Greenhouse goes through the arguments for and against standing in each of the other cases; the explanations demonstrate both the dishonesty of the administration’s positions and the pliability of the doctrine.

“Actual damage” is in the eye of the beholder, and when the beholder is an unqualified partisan put on the bench by Trump and McConnell, standing becomes a “technicality” that can be used to neuter constitutional guarantees.


  1. “Actual damage” is in the eye of the beholder, and when the beholder is an unqualified partisan put on the bench by Trump and McConnell, standing becomes a “technicality” that can be used to neuter constitutional guarantees.”

    Can a Supreme Court verdict be appealed under Constitution Amendments? Can the House appeal on behalf of victims denied Amendment IV (Search and Seizure Warrants), XIX (Black Suffrage) and XV (Women’s Suffrage)? The latter two regarding appealing the loss of voter rights? Can Amendment IV be questioned regarding Trump’s announcement in his SOTU address, his request that Congress pass a bill allowing victims of legally released criminal immigrants to file suit against Sanctuary Cities and/or States?

    After the fiasco of Rush Limbaugh receiving the Presidential Medal of Honor and adding to the question can the president pardon himself; can Trump have Melania or maybe Pence or McConnell fasten a Presidential Medal of Honor around his neck? Not a ridiculous question when you think back over the past 3 years of Trump’s heavily applied presidential power plays.

  2. We just saw “law and order” be ripped to shreds by partisan hacks, except for Mitt Romney.

    Meanwhile, right-wingers are posting articles about Mitt from 1983 to discredit him. LOL

    We just saw “order” be blown up during the Iowa Caucuses by a corrupt and inept Iowa Democratic Party. One caucus result spreadsheet was posted on Twitter, showing votes for Sanders and Warren were given to two unviable candidates.

    Waiting for Tom Perez to resign as chair of DNC over the Iowa Caucuses or he’ll get Hillary Clinton and Obama to blame the Russians for hacking the app…an app with personal connections to Joe Biden and Pete Buttigieg, the shining star of the national security folks.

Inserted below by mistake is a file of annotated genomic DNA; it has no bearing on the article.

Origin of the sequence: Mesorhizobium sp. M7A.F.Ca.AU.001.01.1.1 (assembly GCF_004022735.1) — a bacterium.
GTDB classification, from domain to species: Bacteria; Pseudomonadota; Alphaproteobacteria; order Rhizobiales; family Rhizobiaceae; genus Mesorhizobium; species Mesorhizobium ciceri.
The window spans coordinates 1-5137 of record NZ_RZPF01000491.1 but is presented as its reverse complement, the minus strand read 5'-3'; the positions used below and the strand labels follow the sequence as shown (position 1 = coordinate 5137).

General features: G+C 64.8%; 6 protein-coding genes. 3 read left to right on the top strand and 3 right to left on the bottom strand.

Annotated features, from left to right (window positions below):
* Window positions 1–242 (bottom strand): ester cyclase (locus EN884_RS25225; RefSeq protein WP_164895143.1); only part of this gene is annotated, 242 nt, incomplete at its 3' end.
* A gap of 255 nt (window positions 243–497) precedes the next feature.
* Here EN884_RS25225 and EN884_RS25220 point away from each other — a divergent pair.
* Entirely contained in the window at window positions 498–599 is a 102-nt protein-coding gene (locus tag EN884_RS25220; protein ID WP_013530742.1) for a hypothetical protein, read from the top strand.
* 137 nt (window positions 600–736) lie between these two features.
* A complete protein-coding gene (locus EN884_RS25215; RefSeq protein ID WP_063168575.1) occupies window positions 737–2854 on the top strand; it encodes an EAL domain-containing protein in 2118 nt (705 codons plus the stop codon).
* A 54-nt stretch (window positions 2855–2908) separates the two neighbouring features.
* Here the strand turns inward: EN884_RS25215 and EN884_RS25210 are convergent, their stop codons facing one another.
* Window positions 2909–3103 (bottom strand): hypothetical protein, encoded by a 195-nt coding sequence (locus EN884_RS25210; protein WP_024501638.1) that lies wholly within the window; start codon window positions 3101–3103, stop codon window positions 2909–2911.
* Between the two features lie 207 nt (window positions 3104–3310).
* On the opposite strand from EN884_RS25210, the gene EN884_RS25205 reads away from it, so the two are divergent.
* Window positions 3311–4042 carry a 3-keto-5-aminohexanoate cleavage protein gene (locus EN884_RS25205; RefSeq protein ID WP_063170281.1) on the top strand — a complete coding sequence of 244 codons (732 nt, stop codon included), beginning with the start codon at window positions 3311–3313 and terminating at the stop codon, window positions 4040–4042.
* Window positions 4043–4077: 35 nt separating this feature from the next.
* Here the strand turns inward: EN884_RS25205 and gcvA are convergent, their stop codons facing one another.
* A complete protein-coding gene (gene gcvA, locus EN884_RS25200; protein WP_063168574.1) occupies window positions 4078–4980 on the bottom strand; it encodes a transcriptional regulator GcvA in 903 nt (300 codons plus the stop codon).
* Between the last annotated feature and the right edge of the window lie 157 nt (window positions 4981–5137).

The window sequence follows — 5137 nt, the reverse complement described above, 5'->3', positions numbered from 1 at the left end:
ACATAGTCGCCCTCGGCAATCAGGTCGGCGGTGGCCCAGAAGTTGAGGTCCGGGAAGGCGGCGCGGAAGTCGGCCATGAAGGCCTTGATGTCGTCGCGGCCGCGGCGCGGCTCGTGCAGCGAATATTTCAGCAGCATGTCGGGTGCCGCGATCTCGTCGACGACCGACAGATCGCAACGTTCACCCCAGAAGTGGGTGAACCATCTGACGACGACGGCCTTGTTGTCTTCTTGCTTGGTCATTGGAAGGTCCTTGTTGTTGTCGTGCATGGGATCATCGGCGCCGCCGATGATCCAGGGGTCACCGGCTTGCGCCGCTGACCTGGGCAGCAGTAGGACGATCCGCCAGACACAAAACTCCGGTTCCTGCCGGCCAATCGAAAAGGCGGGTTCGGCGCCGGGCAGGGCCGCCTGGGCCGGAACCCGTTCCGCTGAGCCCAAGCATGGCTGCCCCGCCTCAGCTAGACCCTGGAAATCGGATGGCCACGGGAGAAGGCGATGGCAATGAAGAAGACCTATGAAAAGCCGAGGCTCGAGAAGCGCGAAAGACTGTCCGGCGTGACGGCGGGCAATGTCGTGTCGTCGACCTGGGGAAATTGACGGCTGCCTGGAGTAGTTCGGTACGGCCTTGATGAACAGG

I think it’s fair to say that we have reached the point in our country where lawlessness is the rule, and “law and order” are the exceptions. This period of chaos should last decades unless U.S. citizens get off their couches and protest in the streets.

    Authoritarianism will become more relevant as the masses reject what is going on in this country. Our Surveillance/Security State will kick into overdrive as they try to stop the protesting before it begins. We can’t have other countries see Americans protesting what we’ve become as long as our military occupies other countries to assist with “socialist” regime changes so our capitalists can extract vital resources like lithium and oil.

  3. Todd and others; does anyone else believe Tom Perez was given the DNC chairmanship due to being Hispanic in hopes of gaining their votes? His appointment came as a surprise to many Democrats.

  4. As to standing, it seems more than a little vague, since there is no definition, nor even a mention of standing in Article III. One might argue that harm is committed to any citizen when the leadership violates its obligations under the Constitution, since those actions diminish the effectiveness of the document itself, and therefore of the liberty of the people. That would grant standing to all.

    As to Iowa and the DNC: I have to say I welcome the debacle that is Iowa as it may finally drive changes to the primary process. We might at least see a move toward a vote, rather than a caucus in Iowa. Iowa has had, for far too long, an outsized influence over the nominees of the Democratic Party. They have had no impetus to change their strange and undemocratic system. Meanwhile, the DNC has been loathe to take away Iowa’s spot as first in the nation, because of the economic impact it has on Iowa and Iowans. Note that I still favor a national primary to end this whole nonsensical charade.

  5. Peggy Hannon; I stand with you on this issue, “Note that I still favor a national primary to end this whole nonsensical charade.”